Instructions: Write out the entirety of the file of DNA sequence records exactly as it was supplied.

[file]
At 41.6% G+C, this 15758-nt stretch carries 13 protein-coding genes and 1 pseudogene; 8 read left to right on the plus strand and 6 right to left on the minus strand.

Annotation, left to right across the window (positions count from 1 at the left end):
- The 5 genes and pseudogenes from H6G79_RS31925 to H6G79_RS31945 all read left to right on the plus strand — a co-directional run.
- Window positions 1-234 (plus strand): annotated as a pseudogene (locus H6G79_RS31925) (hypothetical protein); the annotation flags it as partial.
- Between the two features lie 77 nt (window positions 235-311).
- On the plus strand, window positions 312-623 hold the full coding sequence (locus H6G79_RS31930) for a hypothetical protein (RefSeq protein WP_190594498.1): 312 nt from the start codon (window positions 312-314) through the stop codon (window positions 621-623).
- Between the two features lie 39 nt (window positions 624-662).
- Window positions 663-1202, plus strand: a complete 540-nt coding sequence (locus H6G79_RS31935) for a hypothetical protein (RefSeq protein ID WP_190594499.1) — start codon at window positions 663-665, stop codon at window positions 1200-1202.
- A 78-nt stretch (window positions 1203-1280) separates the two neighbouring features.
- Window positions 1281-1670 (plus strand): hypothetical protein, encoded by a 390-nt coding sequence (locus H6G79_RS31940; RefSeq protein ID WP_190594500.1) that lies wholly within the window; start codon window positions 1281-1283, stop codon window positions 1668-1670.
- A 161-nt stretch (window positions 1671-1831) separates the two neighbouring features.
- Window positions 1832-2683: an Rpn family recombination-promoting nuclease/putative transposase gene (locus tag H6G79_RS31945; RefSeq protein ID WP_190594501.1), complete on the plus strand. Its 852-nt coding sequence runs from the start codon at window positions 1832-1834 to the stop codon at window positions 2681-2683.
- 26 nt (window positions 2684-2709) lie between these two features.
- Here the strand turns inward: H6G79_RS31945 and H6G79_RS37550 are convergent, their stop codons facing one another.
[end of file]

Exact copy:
At 41.6% G+C, this 15758-nt stretch carries 13 protein-coding genes and 1 pseudogene; 8 read left to right on the plus strand and 6 right to left on the minus strand.

Annotation, left to right across the window (positions count from 1 at the left end):
- The 5 genes and pseudogenes from H6G79_RS31925 to H6G79_RS31945 all read left to right on the plus strand — a co-directional run.
- Window positions 1-234 (plus strand): annotated as a pseudogene (locus H6G79_RS31925) (hypothetical protein); the annotation flags it as partial.
- Between the two features lie 77 nt (window positions 235-311).
- On the plus strand, window positions 312-623 hold the full coding sequence (locus H6G79_RS31930) for a hypothetical protein (RefSeq protein WP_190594498.1): 312 nt from the start codon (window positions 312-314) through the stop codon (window positions 621-623).
- Between the two features lie 39 nt (window positions 624-662).
- Window positions 663-1202, plus strand: a complete 540-nt coding sequence (locus H6G79_RS31935) for a hypothetical protein (RefSeq protein ID WP_190594499.1) — start codon at window positions 663-665, stop codon at window positions 1200-1202.
- A 78-nt stretch (window positions 1203-1280) separates the two neighbouring features.
- Window positions 1281-1670 (plus strand): hypothetical protein, encoded by a 390-nt coding sequence (locus H6G79_RS31940; RefSeq protein ID WP_190594500.1) that lies wholly within the window; start codon window positions 1281-1283, stop codon window positions 1668-1670.
- A 161-nt stretch (window positions 1671-1831) separates the two neighbouring features.
- Window positions 1832-2683: an Rpn family recombination-promoting nuclease/putative transposase gene (locus tag H6G79_RS31945; RefSeq protein ID WP_190594501.1), complete on the plus strand. Its 852-nt coding sequence runs from the start codon at window positions 1832-1834 to the stop codon at window positions 2681-2683.
- 26 nt (window positions 2684-2709) lie between these two features.
- Here the strand turns inward: H6G79_RS31945 and H6G79_RS37550 are convergent, their stop codons facing one another.